'In an action to recover damages caused by the negligent driving of a motor car, where it is proved that at the time of the accident the car belonged to the defendant, a presumption arises that the person who drove the car was either the defendant, his servant or agent. It is open to the defendant to displace that presumption by proving that at the material time the car was not under his control.' The Bench affirmed the judgment of Rangnekar, J. and the English case law on the subject was reviewed by Chief Justice Beaumont in the leading judgment of the Court. Said he at p. 287 (of ILR Bom): (at p. 155 of AIR):--'The way the plaintiff puts his case is this. He says, on proof that at the, time of the accident the car which knocked him down belonged to the defendant, a presumption arises that the person who drove the car was 'a servant of the defendant, and that it is for the defendant to displace that presumption.'
In accepting this contention, the learned Chief Justice referred to the various decisions on the subject. It seems to us that the presumption which it was for the defendants to displace far from being refuted by their own statements has been further strengthened when read with the evidence adduced in this case.
9. It is also to be examined whether the hiring of the vehicle to Jawahar Goods Transport Company had transferred the control of the vehicle to the hirer and the liability of the defendants as original owners ceased to exist. One of the tests to determine this question was laid down by Lord Justice Scott in Nicholas v. Sparkes and Son, (1943) 61 TLR 311n. It is to this effect:--
'One test in cases of a vehicle lent with its services to a hirer, is this question, 'In the doing of the negligent act was the workman exercising the discretion given him by his general employer, or was he obeying or discharging a specific order of the party for whom upon his employer's direction, he was using the vehicle or other instrument ?'
In the decision of the Court of Appeal in McFarlane v. Coggins and Griffiths (Liverpool) Ltd., (1945) 1 All ER 605, it was held that the regular employers having failed to establish that the hirers had such control must be held responsible for his negligence. It was also said that although the driver in that case was acting under the directions, of the hirers in that they could tell him where to go and what to carry,' he was not under their directions in regard to the manner of driving and in doing the negligent act he was exercising his own discretion as a driver--a discretion vested in him by his regular employers when he was sent out with the vehicle. This judgment of the Court of Appeal was affirmed in appeal by the House of Lords in Mersey Docks and Harbour Board v. Coggins and Griffith (Liverpool) Ltd., 1947 AC 1. This was a case of a crane which was lent by the owner to the hirer and the accident occurred as a result of the negligence of the servant of the stevedores who had hired it. On a parity of reasoning, it can acceptably be argued in this case that the fourth defendant was acting during the course of the employment of the original owners and not the hirers. As observed by Lord Macmillan at p. 14:--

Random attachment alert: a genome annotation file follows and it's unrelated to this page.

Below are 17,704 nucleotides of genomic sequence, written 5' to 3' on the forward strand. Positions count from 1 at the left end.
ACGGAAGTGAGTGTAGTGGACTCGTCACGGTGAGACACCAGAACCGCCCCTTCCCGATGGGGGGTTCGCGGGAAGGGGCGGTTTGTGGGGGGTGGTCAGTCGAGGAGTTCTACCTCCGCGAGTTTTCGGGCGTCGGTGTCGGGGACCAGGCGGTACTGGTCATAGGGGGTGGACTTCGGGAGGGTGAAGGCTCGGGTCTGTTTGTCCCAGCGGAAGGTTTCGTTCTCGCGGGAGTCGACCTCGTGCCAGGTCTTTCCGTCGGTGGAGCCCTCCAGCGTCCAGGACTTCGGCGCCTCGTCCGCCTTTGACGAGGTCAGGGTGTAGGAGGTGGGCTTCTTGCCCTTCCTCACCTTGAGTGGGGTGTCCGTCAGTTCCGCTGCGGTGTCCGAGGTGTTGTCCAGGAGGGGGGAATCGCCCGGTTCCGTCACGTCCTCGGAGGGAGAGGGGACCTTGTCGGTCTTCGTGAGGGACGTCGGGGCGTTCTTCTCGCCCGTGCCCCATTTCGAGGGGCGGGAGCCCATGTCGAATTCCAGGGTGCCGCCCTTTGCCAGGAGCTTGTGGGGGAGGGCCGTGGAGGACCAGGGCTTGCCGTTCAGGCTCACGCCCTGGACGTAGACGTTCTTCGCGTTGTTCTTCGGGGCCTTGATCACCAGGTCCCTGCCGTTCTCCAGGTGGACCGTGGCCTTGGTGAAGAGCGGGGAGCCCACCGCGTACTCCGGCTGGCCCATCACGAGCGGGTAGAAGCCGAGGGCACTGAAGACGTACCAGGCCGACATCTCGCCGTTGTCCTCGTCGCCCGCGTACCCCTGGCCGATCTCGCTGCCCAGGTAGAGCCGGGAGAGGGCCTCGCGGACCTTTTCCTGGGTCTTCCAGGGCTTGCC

'Servants cannot be transferred from one service to another without their consent and even where consent may be implied there will always remain a question as to the extent and effect of the transfer. Here the driver became the servant of the stevedores only to the extent and effect of his taking directions from them as to the utilization of the crane in assisting their work, not as to how he should drive it.'
If the contention of the defendants' counsel is to prevail, the driver of the truck would change his employment each time when he embarked on a fresh hiring contract. Indeed he might change it from day to day and this would lead to a great deal of confusion and inconvenience.
10. The decisions of the Indian Courts cited at the Bar are in consonance with the principle enunciated in Mersey Dock's case by the House of Lords (1947 AC 1). Reference may be made to a Division Bench judgment of P.N. Mookerjee and P.K. Sarkar, JJ. in National Spinning Co. v. Haripada Saha, AIR 1958 Cal 597, where it was held that the temporary hire of a vehicle by the general employer does not result in the transference of the control of the servants of the vehicle as the services alone are transferred and not the control. In other words, the effective control of the vehicle remains with the general employer who has lent the vehicle for hire and if an accident takes place while it is in the hirer's custody the liability still remains that of the general employer as against the hirer. To the same effect is the ratio decidendi of Bhaiyalal Godre v. Smt. Rajrani, AIR 1960 Madh Pra 147, a Division Bench authority pf Pandey and Golvalkar, JJ. The general principle of respondent superior that the master is vicariously liable in damages for his driver's tort in the negligent driving of the vehicle in the course of his employment is applied to the case though in the particular case with which the Bench was dealing it was found that the act of giving a lift to an unauthorised person is not merely a wrongful mode of performing an act of the class which the driver was employed to perform but the performance of an act of a class which he was not authorised to perform at all. A learned Single Judge of the Madras High Court (Venkatadri,. J.) in M. S. Ramchandram Pillai v. K.R.M.K.M. Kumarappa Chettiar, MR. 1964 Mad 362, held that a general servant Remains the servant of the master who pays him and there is a presumption against the transfer of the servant as distinct from his services, and the presumption is all against there being such a transfer.
11. In our opinion, the liability of the defendants follows as a necessary corollary of the principle of respondent superior and the plaintiff is entitled to a decree against defendants 1 to 3. It is true that Shankar Singh, the first defendant, died during the pendency of the appeal and his legal representatives have not been impleaded, but the liability of partners is co-extensive and the second defendant would be equally liable for the entire amount as a surviving partner of the third defendant-firm under whose ownership the vehicle was plying at the time of the accident. The appeal only abates in respect of Shankar Singh's legal representatives who have not been brought on record.
12. In the result, this appeal is allowed with costs and the decree granted by the trial Judge will also be enforceable against the second and third defendants.
P.D. Sharma, J.
13. I agree.